How good is our human capital? The first thing a manager is taught is that your people are your company’s life. You are only as good as your worst employee. The same must be true of a country. We are only as good as our worst citizen. Sadly, they’ve been just too many of those.
It’s not their fault, not entirely anyways. This is where government comes in, the investment in the human capital of a nation is probably the highest priority of any developing nation, and that’s been our greatest failure. Singapore did it. Taiwan, Korea, and even China today is doing it.
Development of human capital means education. It means taking the roots of the country, our children, and giving them mental fortitude and strength to carry the nation on their shoulders. We didn’t do any of this. The school system, fragmented by the need to have national schools, non-national schools, chinese schools, madrasahs (islamic schools), and everything in between is a mess of epic proportions. By trying to cater to everyone, we end up helping no one.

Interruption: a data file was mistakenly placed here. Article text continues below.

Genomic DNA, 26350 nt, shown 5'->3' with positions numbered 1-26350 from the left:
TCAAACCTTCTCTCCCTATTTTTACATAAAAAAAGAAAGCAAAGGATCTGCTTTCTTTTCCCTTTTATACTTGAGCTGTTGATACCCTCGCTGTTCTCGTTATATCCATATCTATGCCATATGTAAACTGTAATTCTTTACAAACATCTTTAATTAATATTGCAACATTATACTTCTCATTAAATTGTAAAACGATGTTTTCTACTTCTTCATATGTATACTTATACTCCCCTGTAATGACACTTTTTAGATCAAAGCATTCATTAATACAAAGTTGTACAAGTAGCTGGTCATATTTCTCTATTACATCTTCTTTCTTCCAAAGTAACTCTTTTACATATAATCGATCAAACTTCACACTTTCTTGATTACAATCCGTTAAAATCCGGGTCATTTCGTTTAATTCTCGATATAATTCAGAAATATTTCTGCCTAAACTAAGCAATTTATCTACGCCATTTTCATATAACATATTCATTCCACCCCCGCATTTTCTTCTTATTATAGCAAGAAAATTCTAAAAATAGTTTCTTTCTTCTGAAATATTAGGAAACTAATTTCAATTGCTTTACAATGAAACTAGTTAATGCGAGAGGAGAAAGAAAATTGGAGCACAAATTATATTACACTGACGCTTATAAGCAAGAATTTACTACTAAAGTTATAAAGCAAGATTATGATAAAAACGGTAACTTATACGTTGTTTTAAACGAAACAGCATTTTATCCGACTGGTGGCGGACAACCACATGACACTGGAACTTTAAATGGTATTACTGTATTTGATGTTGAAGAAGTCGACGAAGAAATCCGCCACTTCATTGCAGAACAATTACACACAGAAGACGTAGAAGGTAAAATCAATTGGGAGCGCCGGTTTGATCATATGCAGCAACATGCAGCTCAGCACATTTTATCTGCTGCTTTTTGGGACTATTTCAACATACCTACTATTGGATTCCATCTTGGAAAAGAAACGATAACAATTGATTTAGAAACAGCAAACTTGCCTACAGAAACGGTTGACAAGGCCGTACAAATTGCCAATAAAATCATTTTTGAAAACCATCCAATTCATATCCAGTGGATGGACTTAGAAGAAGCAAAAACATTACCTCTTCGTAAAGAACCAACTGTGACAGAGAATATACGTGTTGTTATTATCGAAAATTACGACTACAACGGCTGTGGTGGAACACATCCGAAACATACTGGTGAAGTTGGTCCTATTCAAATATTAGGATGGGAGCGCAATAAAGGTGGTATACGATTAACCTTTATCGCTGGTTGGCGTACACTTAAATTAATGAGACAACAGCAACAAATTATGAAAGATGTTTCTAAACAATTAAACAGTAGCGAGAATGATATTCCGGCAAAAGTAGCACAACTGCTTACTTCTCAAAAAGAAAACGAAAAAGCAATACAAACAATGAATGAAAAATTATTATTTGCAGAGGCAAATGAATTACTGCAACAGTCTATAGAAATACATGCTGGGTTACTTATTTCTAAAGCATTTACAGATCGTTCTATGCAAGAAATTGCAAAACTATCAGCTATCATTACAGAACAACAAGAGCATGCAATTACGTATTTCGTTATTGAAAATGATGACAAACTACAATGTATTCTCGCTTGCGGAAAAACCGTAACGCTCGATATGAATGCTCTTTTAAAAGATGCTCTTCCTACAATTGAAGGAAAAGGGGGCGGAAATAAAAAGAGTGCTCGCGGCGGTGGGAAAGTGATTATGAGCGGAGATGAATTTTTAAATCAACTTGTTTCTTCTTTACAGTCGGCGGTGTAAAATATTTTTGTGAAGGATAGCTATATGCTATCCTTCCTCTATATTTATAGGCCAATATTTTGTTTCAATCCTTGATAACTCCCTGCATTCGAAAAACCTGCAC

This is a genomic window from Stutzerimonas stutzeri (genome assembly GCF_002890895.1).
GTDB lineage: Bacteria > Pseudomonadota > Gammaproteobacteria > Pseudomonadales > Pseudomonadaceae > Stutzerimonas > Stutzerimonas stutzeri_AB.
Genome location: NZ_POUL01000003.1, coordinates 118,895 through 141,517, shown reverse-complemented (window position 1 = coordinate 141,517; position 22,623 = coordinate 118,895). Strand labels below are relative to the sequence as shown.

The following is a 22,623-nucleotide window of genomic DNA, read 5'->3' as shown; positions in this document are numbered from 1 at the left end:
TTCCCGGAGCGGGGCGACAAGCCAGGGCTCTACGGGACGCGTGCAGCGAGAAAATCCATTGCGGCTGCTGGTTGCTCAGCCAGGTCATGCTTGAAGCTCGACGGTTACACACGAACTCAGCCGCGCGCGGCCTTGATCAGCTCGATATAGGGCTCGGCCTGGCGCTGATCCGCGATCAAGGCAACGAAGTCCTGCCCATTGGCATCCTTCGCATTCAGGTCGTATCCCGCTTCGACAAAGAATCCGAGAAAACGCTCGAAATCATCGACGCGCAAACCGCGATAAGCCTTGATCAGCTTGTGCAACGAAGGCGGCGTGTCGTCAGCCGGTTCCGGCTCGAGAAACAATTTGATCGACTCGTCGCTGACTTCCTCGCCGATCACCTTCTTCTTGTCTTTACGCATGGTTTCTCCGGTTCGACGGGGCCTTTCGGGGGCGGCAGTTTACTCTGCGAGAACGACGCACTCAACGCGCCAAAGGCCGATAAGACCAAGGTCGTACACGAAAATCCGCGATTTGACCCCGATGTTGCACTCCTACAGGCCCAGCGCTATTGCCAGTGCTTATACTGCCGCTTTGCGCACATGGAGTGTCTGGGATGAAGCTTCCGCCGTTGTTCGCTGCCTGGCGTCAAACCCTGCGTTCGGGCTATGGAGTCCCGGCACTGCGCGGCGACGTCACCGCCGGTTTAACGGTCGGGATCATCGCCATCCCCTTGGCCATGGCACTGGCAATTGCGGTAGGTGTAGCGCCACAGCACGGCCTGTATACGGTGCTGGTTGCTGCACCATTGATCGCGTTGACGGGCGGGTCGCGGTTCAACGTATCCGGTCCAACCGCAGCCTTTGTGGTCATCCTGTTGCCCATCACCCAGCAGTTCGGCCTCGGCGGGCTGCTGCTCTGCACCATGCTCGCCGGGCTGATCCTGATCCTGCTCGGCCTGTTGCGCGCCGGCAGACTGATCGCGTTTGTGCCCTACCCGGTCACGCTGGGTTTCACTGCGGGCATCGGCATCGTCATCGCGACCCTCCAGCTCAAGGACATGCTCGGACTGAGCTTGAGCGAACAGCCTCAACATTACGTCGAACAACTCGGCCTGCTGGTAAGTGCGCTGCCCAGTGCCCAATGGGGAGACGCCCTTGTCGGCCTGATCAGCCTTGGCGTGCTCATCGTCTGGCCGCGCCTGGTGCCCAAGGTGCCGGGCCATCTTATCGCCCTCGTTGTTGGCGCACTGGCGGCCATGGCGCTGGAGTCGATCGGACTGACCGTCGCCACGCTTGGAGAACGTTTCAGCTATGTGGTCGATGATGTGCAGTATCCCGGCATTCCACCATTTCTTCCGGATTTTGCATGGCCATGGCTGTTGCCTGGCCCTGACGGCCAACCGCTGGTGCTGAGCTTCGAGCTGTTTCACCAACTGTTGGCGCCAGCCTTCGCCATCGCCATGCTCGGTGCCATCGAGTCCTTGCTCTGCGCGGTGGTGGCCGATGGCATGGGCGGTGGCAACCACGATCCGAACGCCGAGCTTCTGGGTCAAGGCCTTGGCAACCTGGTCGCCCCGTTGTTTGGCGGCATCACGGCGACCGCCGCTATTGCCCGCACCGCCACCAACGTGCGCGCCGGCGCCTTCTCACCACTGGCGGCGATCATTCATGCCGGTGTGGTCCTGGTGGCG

The syllabus is poor (you can’t expect ill-qualified teachers to teach something beyond their own capacity to understand), the curriculum subject to political whims (English should have been made the language of at least half the subjects in schools) and the bar constantly being shifted in order to ensure a good Ministry of Education report card (doesn’t it concern anyone that straight “A” SPM students can hardly speak English, fail their university Matriculation and do poorly at international-standard exams such as GCE?).
Compare this to what a world-class education looks like:
The following minimum courses of study in mandatory subjects are required in nearly all U.S. high schools:
Common types of electives include:
Taught by, at the minimum, Master degree holders (with wages exceeding US$50k a year), the curriculum is designed to create a well-rounded student. Not everyone is a genius, and for those that aren’t, the education system prepares them with the skills they can appreciate. The truly talented are taken aside and fully rewarded and developed with courses that are meaningful to them. Compare that to Malaysia where teachers are under-paid, under-appreciated, under-trained. Where the good, the bad, the ugly students are all just lumped together — they all learn the same thing at the same pace, with a syllabus designed to train the lowest common denominator rather than being flexible enough to excite the brightest minds the nation has to offer.